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Starbucks India Isn't Celebrating Yet

The iconic coffee chain from Seattle has made quite a splash with its launch in India. But it isnít getting carried away by the early success

Samar Srivastava
Published: Nov 12, 2012 06:05:53 AM IST
Updated: Nov 8, 2012 12:09:38 PM IST
Starbucks India Isn't Celebrating Yet
Image: Vikas Khot
MORE THAN COFFEE Howard Schultz and RK Krishna Kumar at the opening of the Mumbai store

There’s a point Howard Schultz never shies away from making. In fact, he weaves it in so effortlessly into a conversation that you barely notice he’s said it. Yet, the three times I’ve met him, the Starbucks boss always lets slip that setting shop in India is going to be no cakewalk. “We’ve got to earn the respect of the Indian consumers.”

That coming from someone who has single-handedly built a $19 billion empire with 19,972 stores around the world is a stunning display of humility. It’s also an acknowledgment of the challenges the company has faced when it entered other foreign markets. Starbucks took a decade-and-a-half to get it right in China, where it had to build a café culture from scratch. Being a late entrant into the Indian market—he’s up against competitors like Costa Coffee, Gloria Jeans Coffee and the homegrown Café Coffee Day—Schultz knows that Starbucks in India might not have the luxury of a second chance.

Yet, two weeks after the launch, at an earnings call with analysts in his Seattle headquarters, Shultz couldn’t stop gushing about the Indian launch. “All three stores [in Mumbai] are exceeding our loftiest expectations.”

The initial response has been stunning. There have been mile-long queues to enter the flagship store in tony Horniman Circle in south Mumbai. The 1,500-sq ft store at Oberoi Mall in Goregaon, the city’s western suburbs, is equally choc-a-bloc. The third store, at Taj Mahal Palace annexe, Colaba, also got off to a brisk start, but not quite on the same level as the other two.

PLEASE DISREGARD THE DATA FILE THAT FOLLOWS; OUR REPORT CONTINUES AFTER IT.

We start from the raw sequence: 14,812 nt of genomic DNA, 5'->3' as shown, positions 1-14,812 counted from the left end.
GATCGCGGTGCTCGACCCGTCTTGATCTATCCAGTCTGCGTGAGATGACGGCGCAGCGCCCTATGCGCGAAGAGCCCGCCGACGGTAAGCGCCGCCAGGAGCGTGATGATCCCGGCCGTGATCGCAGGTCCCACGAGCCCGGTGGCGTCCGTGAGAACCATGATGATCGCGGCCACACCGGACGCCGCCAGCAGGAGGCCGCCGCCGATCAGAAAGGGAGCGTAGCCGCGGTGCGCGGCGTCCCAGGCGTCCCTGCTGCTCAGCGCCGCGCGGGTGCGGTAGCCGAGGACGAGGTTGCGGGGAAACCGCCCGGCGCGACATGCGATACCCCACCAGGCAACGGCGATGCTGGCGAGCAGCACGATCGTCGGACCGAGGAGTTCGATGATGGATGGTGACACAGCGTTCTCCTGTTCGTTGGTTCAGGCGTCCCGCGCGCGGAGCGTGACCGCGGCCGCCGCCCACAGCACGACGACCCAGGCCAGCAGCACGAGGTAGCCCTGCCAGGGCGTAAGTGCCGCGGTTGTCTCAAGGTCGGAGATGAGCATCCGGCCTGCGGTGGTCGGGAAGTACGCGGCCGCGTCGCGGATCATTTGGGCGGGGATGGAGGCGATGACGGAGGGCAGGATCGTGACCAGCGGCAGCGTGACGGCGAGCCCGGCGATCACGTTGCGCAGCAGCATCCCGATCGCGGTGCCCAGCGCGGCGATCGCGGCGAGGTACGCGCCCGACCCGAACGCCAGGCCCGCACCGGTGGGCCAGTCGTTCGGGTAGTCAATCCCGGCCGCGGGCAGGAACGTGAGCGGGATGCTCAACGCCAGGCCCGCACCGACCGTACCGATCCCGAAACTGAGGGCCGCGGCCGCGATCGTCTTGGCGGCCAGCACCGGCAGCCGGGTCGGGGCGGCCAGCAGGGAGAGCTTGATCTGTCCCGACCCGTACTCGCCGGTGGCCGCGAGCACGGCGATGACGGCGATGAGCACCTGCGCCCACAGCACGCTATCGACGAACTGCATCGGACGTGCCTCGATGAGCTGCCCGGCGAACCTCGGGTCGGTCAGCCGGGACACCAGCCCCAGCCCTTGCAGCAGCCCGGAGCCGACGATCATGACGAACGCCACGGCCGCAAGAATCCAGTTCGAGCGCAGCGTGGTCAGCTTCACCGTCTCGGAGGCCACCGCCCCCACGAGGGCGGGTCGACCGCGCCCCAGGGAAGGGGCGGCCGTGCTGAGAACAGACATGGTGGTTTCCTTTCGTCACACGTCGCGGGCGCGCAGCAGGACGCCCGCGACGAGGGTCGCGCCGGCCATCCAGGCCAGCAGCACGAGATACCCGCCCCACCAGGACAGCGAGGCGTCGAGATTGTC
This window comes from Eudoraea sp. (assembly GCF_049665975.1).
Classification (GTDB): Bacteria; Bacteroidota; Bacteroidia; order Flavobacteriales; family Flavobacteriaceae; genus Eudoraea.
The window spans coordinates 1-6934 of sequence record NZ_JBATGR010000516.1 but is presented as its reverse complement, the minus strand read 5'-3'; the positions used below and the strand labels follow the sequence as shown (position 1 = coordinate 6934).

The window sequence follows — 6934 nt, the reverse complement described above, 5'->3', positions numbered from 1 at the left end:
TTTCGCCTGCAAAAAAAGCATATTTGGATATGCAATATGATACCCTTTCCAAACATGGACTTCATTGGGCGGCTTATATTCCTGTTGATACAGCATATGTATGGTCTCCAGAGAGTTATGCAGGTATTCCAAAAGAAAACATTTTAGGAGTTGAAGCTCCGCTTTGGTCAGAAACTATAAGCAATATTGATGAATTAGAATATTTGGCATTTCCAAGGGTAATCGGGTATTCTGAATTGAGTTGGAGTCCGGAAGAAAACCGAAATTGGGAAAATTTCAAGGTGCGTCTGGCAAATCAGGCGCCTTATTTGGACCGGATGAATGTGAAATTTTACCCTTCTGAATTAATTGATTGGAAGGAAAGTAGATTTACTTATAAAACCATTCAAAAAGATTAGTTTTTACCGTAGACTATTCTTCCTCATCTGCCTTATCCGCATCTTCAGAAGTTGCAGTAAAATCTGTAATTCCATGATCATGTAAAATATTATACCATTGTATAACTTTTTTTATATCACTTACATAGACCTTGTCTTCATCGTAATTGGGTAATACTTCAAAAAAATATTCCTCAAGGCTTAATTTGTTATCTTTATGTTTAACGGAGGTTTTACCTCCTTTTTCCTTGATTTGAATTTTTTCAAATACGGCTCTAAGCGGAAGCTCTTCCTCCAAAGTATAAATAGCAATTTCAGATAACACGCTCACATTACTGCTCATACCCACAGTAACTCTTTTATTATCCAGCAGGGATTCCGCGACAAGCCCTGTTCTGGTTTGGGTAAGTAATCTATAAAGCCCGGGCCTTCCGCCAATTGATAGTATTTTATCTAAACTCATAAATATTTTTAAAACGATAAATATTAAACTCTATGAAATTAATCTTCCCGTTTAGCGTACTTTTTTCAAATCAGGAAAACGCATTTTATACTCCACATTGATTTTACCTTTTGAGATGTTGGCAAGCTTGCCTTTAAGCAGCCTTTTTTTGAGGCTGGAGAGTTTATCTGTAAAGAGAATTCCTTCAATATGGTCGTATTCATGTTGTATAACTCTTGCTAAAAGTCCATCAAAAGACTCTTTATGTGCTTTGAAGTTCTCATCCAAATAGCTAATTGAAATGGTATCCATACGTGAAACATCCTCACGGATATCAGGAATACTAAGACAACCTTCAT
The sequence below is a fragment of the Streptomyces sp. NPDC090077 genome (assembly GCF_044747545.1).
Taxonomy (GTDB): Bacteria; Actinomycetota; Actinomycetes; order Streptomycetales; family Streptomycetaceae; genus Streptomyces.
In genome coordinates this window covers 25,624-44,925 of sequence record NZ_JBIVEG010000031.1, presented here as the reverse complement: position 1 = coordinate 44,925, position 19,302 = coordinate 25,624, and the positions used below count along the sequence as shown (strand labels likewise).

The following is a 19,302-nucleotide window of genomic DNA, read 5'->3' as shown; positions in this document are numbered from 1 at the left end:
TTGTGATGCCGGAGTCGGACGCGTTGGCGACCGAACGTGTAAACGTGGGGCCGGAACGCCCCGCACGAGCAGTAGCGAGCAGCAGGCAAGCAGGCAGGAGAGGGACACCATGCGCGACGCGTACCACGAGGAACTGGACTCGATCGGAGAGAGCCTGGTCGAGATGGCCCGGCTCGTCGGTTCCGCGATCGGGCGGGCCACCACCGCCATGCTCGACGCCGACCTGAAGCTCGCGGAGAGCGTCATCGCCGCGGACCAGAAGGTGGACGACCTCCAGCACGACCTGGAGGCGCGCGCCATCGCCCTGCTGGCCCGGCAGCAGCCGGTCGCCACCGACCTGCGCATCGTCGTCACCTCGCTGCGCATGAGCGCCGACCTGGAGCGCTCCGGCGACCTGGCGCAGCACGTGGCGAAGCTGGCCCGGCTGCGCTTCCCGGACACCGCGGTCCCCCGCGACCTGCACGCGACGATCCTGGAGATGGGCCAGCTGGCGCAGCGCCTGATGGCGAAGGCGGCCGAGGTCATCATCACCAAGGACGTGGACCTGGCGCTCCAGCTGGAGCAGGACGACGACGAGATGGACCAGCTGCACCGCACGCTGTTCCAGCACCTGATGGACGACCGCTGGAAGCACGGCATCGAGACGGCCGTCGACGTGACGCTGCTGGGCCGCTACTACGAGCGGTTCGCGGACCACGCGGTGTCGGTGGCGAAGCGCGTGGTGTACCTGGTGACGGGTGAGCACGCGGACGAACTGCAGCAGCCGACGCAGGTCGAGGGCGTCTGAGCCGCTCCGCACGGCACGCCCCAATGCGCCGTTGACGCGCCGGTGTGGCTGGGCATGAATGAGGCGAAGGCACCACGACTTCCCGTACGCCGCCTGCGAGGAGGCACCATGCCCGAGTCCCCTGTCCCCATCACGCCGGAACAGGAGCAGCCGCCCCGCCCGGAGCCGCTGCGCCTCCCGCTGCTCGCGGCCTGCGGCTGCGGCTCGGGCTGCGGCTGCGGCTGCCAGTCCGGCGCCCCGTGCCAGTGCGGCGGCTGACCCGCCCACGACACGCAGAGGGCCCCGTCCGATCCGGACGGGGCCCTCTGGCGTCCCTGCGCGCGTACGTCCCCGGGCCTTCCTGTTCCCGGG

While Tata Starbucks officials declined to discuss sales data, retail experts say that the 4,000 sq ft two-storied store in Horniman Circle is generating an average sale of Rs 8.5 lakh a day. To put that in perspective, the best that any coffee chain outlet—like the 400-sq ft Café Coffee Day store in Mumbai’s domestic airport—does is a little more than Rs 1 lakh a day. No wonder Schultz is sounding a lot more self-assured. “I’m confident India will evolve into one of Starbucks’ five largest markets over time,” said Schultz on that same call.

While its market entry may rank as one of the more successful global brand launches in India in recent times, the world’s largest coffee chain seems to be in no tearing hurry to ramp up operations. In fact, it plans to continue its slow, measured pace of growth. It is in no rush to play catch-up with local chains, particularly market leader Café Coffee Day, which has 1,350 stores across the country, with plans of expanding to 2,000 stores by 2013.

Starbucks, says insiders, will stick to its script. There are at least two more new stores expected to come up in Mumbai, both in mid-town Mumbai, before the brand puts up its shingles in the capital with its first two stores, one at the Select City Walk in Saket and the other in Connaught Place early next year, and then move to Bangalore. By all indications, it is likely to have about 20 stores by the end of next year.

That might seem a trifle conservative, especially since Starbucks took five years to prepare its entry strategy in India, with at least one aborted joint venture with Kishore Biyani’s Future Group. But then Schultz will know from his China experience that initial euphoria could be misleading. Other global brands like Levi’s, Nike, Ariel, Kellogg’s and McDonald’s have struggled to adapt to the Indian market.